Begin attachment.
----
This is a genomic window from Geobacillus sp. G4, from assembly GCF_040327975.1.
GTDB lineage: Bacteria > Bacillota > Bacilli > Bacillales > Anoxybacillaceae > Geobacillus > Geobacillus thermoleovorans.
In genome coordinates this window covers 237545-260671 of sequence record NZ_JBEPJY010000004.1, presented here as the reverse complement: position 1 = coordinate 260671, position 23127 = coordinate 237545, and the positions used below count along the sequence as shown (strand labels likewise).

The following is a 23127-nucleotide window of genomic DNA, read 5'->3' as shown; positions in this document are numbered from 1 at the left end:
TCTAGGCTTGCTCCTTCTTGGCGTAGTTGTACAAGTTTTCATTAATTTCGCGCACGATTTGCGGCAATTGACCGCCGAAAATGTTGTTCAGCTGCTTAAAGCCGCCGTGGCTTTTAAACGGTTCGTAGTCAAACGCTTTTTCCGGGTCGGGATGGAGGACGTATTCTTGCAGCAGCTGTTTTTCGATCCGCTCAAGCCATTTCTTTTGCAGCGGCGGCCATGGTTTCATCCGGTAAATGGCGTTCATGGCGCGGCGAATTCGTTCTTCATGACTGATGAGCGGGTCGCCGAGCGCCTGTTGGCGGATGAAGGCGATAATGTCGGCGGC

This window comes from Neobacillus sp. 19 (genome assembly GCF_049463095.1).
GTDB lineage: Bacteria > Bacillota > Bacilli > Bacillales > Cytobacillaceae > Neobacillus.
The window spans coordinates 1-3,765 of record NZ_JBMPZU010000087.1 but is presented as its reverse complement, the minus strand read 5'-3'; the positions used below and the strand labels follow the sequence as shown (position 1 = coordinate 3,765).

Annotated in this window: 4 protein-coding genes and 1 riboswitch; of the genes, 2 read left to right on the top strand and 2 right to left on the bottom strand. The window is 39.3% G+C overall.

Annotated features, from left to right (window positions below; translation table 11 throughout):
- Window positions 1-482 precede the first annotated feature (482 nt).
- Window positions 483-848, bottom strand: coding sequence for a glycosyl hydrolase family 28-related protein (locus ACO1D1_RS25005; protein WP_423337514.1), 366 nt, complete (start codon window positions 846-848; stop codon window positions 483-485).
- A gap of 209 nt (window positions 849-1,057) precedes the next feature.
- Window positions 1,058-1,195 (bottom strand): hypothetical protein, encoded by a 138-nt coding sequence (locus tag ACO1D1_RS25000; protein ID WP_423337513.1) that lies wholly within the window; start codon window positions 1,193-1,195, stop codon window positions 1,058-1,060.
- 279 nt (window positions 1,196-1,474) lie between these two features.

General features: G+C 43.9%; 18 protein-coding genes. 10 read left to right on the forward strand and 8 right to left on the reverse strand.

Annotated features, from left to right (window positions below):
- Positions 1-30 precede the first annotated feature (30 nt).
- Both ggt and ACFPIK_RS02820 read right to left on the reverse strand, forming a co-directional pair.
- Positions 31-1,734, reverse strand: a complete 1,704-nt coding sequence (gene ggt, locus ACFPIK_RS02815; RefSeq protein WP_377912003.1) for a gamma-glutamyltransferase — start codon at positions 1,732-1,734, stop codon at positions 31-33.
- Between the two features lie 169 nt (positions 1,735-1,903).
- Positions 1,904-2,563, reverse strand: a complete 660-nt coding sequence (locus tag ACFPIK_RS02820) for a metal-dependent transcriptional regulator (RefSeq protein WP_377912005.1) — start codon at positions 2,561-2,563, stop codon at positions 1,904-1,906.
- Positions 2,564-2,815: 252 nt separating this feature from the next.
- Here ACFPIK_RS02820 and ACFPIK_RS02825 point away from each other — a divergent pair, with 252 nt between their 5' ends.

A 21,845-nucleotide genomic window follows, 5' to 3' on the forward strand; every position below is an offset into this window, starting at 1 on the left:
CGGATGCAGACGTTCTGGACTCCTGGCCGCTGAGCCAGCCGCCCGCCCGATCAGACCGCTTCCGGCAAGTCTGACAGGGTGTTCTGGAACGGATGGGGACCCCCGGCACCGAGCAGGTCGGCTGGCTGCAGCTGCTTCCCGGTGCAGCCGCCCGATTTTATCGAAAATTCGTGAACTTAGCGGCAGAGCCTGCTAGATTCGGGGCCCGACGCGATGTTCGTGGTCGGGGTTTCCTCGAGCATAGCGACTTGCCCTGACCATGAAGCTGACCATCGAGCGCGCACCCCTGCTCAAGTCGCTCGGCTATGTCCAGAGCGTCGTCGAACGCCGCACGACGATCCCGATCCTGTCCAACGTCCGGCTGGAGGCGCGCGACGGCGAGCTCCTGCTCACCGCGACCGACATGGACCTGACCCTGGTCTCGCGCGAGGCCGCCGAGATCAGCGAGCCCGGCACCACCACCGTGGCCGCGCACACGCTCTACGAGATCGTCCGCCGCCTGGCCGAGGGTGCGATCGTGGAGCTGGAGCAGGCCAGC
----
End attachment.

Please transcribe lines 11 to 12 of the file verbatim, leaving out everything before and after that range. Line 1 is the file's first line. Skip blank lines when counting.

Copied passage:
- Window positions 1-482 precede the first annotated feature (482 nt).
- Window positions 483-848, bottom strand: coding sequence for a glycosyl hydrolase family 28-related protein (locus ACO1D1_RS25005; protein WP_423337514.1), 366 nt, complete (start codon window positions 846-848; stop codon window positions 483-485).